Living with multiple sclerosis means living with uncertainty. The course of the disease is very difficult for doctors to predict. Some people live with MS for years without suffering serious symptoms. Others may rapidly become disabled. Why the course of the disease varies so widely remains unclear. One thing is certain. Most people with MS experience periodic relapses, also called flare-ups or attacks. These can be mild or severe. They may show up in many different ways. Symptoms can include:
“Between 85% and 95% of MS patients begin with what we call remitting/relapsing MS,” says Anne Cross, MD, professor of neurology at Washington University School of Medicine. During that phase of the disease, the pattern of relapses varies widely among patients. Some people have frequent relapses. Others have very few. The average is typically one to two attacks a year, according to Cross.
A person with primary progressive multiple sclerosis (PPMS) may first seek medical care because of leg weakness or difficulty walking. Those are the most common symptoms of this type of MS.
PPMS steadily worsens after it first develops. Neurological disability will accumulate over time. How fast or to what degree disability develops varies for each person and can't be predicted. And in PPMS -- unlike some other types of MS -- there are no relapses or remissions.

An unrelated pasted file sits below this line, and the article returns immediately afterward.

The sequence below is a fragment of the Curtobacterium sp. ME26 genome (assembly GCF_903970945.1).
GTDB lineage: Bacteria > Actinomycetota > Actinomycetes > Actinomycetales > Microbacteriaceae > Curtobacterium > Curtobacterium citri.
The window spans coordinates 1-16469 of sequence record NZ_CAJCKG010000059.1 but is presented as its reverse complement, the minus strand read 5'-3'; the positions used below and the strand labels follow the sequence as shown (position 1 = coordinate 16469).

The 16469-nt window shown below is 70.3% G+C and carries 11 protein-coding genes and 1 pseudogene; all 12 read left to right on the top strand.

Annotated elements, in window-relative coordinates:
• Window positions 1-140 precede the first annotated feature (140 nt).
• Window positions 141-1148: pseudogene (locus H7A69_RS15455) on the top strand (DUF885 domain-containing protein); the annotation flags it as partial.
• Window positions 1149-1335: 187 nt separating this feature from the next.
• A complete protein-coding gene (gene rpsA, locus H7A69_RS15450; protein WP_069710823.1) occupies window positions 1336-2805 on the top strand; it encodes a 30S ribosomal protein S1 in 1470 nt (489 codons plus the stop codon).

Ten percent to 15% of people with...
Research shows that these disease-modifying drugs can decrease the rate of relapses by about 30%. They also lessen the severity of relapses. Not all forms of MS respond to these drugs, however. And even when the drugs work, they do not offer a cure. Most people continue to experience periodic relapses.
When acute attacks occur, doctors can suppress the underlying autoimmune damage, which is at the heart of MS, with the use of corticosteroids. Studies have shown that corticosteroid treatments significantly reduce the severity and shorten the duration of relapses for most patients. A typical dose is between 500 and 1,000 milligrams of intravenous methylprednisolone, which is gradually reduced over several weeks.
“But there is no clear-cut best way to administer corticosteroids, so doctors usually go on the basis of their own clinical experience with the disease,” says Ben W. Thrower, MD, medical director of the Andrew C. Carlos Multiple Sclerosis Institute at the Shepherd Center in Atlanta.